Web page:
Carol Holden: I said there was some talk a while back that you were thinking of going into retirement. I was wondering if Palace Malice has changed that thought.
Cot Campbell: Well, there’s been talk about going into retirement for several years, and the truth is I adore what I do and I have greatly cut back. Last July we merged with Eclipse Thoroughbred Partners, a fine outfit, and at that point, I sold my client base to them and agreed that I would do no more partnerships. We worked with Eclipse to introduce some of our original partners to their offerings, and that’s worked out nicely. When I made special arrangements with them in the spring for me to go buy three two-year-olds, just because I was dying to do it (inaudible). So I’m kind of (inaudible). It helped me not want to retire. But I’m not inclined in that direction, anyway. I want to do this ’til I drop.
Carol Holden: Well, I hope that’s a long time in the offing. I’m so glad Palace Malice has turned out better than Sam Huff
Jim Mulvihill: All right, Cot. Just to follow up on the question of whether he might run as a five-year-old, it’s a very interesting process and you mentioned, of course, that you would solicit the opinions of all the partners, but is the final decision—does that rest with you, or would it be a vote of the five partners?
Cot Campbell: I think it would be a vote of the five partners. They’re people that I’ve been associated with for decades, and I think we all think in the same way, and—but I can’t imagine coming into a contentious situation where we would work out the percentages. I think we would all move in the same direction, and I’m inclined to think most of them, maybe all of them, would sort of do what I thought was best. But I do want to emphasize we’re—there’s no firm decision about racing next year. We may or may not. We’re just going to do what is logically indicated in the fall when the—when all the precincts have been heard from.
Jim Mulvihill: Sure. So we got a little bit away from the actual race on Saturday. Maybe I can just ask you, one, what you hope will happen at the post draw tomorrow; and two, how you see this race unfolding and if you’ve had a chance to size up the competition at all.
Cot Campbell: Yes, I think we pretty well know it’ll be a field of nine, and I don’t think it’s a matter of life and death about the post position. Ideally I would want to get three, four, five, six. There’s a little bit of a short run into the first turn. I wouldn’t mind being in the middle of the gate. I think there’s not a lot of speed in them. Most of the horses seem to be stalkers or closers, and we have certain amount of versatility, I think. We could take all the running, or we could come from out of it. We’ve got a rider on him, Johnny Velazquez, knows him well, has worked him the last few times, has been riding him, and Lord knows he’s the man for the job.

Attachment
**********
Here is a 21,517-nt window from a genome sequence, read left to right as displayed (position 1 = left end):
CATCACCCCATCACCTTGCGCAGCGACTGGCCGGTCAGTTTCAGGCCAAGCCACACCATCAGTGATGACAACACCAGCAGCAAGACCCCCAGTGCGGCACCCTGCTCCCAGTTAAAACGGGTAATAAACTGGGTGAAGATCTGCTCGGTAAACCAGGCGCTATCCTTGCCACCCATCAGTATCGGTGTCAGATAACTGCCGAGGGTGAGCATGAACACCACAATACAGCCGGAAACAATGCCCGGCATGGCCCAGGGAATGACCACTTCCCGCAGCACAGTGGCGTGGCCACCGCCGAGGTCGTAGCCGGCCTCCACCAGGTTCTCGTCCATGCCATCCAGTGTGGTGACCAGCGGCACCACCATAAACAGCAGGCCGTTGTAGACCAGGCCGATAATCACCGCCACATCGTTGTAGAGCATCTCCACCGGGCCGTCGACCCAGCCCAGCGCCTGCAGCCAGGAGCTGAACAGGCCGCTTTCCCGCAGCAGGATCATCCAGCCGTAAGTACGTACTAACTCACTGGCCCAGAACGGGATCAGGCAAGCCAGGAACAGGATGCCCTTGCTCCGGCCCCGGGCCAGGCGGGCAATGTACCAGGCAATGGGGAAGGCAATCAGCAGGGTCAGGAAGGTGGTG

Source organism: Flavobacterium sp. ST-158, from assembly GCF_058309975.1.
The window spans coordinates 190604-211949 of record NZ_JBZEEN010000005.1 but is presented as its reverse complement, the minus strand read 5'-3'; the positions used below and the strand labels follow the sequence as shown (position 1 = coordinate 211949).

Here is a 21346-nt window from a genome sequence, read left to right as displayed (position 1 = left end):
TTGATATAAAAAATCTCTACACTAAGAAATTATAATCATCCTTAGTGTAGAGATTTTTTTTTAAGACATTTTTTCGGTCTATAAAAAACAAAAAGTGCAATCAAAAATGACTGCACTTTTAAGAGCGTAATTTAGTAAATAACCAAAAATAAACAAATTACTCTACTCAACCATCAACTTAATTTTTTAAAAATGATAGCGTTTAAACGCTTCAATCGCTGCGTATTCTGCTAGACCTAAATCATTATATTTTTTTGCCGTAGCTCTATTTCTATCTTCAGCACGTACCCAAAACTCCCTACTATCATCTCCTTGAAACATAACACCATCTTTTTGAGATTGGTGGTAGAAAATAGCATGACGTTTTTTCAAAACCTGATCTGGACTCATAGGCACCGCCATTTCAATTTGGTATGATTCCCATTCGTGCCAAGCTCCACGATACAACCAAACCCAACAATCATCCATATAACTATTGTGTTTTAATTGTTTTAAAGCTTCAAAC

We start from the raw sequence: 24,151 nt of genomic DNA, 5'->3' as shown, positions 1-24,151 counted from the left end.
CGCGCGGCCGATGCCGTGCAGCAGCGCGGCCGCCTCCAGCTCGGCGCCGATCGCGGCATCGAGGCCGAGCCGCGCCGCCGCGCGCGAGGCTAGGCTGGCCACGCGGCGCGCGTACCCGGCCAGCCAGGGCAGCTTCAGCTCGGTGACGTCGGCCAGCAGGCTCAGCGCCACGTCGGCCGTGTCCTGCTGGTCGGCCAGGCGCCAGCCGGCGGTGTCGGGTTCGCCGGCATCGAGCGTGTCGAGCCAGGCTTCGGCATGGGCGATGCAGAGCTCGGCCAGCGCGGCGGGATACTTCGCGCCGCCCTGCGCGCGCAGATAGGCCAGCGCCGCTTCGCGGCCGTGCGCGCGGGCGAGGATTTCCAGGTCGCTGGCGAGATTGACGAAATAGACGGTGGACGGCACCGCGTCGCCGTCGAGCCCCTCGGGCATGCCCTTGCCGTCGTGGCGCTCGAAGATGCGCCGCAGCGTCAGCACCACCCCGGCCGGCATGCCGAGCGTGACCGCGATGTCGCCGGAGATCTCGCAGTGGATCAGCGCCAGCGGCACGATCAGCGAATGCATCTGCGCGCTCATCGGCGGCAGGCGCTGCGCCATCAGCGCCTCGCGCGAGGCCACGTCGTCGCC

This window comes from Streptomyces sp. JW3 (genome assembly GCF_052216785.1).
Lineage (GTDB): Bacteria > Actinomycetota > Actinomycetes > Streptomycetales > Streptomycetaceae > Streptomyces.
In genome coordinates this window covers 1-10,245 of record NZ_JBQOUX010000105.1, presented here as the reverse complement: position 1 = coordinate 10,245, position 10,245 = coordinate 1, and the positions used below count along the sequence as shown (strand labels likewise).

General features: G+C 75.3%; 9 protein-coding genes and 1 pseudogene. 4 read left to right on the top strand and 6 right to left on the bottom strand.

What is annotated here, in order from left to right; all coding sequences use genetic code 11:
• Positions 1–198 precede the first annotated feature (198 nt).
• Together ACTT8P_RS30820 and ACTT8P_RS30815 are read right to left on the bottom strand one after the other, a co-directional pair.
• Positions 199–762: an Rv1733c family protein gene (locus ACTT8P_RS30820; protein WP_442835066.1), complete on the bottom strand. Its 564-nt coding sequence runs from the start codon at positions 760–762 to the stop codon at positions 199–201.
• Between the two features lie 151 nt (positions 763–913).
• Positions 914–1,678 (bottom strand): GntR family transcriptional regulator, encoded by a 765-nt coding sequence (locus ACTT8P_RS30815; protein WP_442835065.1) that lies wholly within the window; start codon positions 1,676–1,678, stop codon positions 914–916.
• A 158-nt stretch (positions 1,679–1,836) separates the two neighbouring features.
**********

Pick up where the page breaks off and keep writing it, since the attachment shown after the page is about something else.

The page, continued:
Jim Mulvihill: If you did end up on the inside, we’ve found in the Met Mile that that isn’t necessarily a concern either.
Cot Campbell: Exactly. That scared us to death in the Met Mile, and Johnny did a wonderful job of, you know, kind of getting him out of—getting him into contention. Then, of course, at the top of the stretch did have to wait for a seam (ph) to open and when it opened, he asked him a question and he received the answer, I’m happy to say.
Jim Mulvihill: Terrific. Well, Cot, we really appreciate your time today, and as the last questioner mentioned, thanks for everything you do for the industry and we wish you luck on Saturday.
Cot Campbell: That’s great of you and I’ve enjoyed the session. Thanks for having me.
Jim Mulvihill: it’s Jim Mulvihill. How are you doing?
Al Stall: Hi, Jim. Good.
Jim Mulvihill: Hey, thanks for joining us. I’m going to give you a quick intro here and then we’ll get to the questions.